LAS VEGAS — Federal regulators on Tuesday recommended that aircraft mechanics and inspectors get enough rest and use checklists to guide their work after a 13-month investigation of a Las Vegas sightseeing helicopter crash that killed five people when a crucial bolt came loose.
"A checklist can be a crucial reminder and especially helpful when we are tired or distracted or new to a job," National Transportation Safety Board Chairwoman Deborah Hersman said after the five-member board reached its conclusions in Washington, D.C.
"Look what checklists have done for safety in the cockpit," Hersman said. "They can make similar lifesaving contributions on the hangar floor. They are a backstop to human error."
The board cited "inadequate maintenance" for the December 2011 crash of the Sundance Helicopters Inc. chopper during a scenic twilight tour of Hoover Dam and the Lake Mead reservoir on the Colorado River. Investigators found a crucial bolt may have been reused too many times and improperly installed, with the mistake not found during inspections.
Sundance CEO Bob Engelbrecht issued a statement Tuesday promising to study the NTSB report, review the board findings and recommendations, and "look to further improve our processes and procedures."
The board accepted 12 findings and made three recommendations based on its conclusion that a crucial lock nut worked loose in the rotor mechanism during flight, causing the aircraft to wobble into an uncontrollable climb and fall into a rocky ravine some 14 miles east of Las Vegas. Most of the six-seat Aerospatiale AS-350 helicopter was pulverized to small bits and burned.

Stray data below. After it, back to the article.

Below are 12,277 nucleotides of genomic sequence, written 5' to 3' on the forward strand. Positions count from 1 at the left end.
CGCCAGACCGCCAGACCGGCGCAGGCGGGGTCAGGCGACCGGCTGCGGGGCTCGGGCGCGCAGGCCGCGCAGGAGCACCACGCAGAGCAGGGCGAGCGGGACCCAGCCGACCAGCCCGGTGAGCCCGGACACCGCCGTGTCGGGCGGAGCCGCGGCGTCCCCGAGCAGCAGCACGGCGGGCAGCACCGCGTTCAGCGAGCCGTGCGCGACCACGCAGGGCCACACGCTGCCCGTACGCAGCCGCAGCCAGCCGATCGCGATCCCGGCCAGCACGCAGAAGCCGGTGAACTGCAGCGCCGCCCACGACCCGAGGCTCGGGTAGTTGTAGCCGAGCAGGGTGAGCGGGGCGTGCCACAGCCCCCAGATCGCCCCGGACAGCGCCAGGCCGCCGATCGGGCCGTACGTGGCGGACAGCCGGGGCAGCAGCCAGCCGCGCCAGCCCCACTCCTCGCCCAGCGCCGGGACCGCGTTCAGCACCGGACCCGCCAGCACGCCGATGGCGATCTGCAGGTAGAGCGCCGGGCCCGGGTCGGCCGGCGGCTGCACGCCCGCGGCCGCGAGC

Killed were a honeymooning couple from India, Lovish Bhanot, 28, of Gurgaon, and Anupama Bhola, 26, of New Delhi; a couple from Utica, Kan., who were celebrating their 25th wedding anniversary, Delwin and Tamara Chapman, both 49; and the pilot, Landon Nield, 31.
Nield was a devout Mormon who grew up in Wyoming and Utah, and had married six months before the crash.
"I know what happened to my brother can't be changed," Nield's sister, Angalena Adams said Tuesday. "But I hope Sundance has fixed the problems that were wrong," she said.
"The choices they make to overwork their workers can affect other people's lives," said Adams, who monitored the NTSB hearing from her home in Cedar City, Utah.
Gary Robb, a Kansas City, Mo., lawyer who filed wrongful death lawsuits on behalf of the four passengers, wasn't immediately available for comment.
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Sundance was acquired for $44 million in December by Air Methods Corp., a publicly traded Denver-based emergency air medical transportation company. Sundance has a fleet of 22 helicopters based at McCarran International Airport focusing mostly on Grand Canyon helicopter tours. It also provides firefighting, air lift, natural resource surveying and photography operations.
In his statement Tuesday, Engelbrecht maintained that the company had an excellent safety record and made safety its top priority.
"Based upon the investigation to date and our own internal reviews, we have already initiated a number of safety improvements," he said.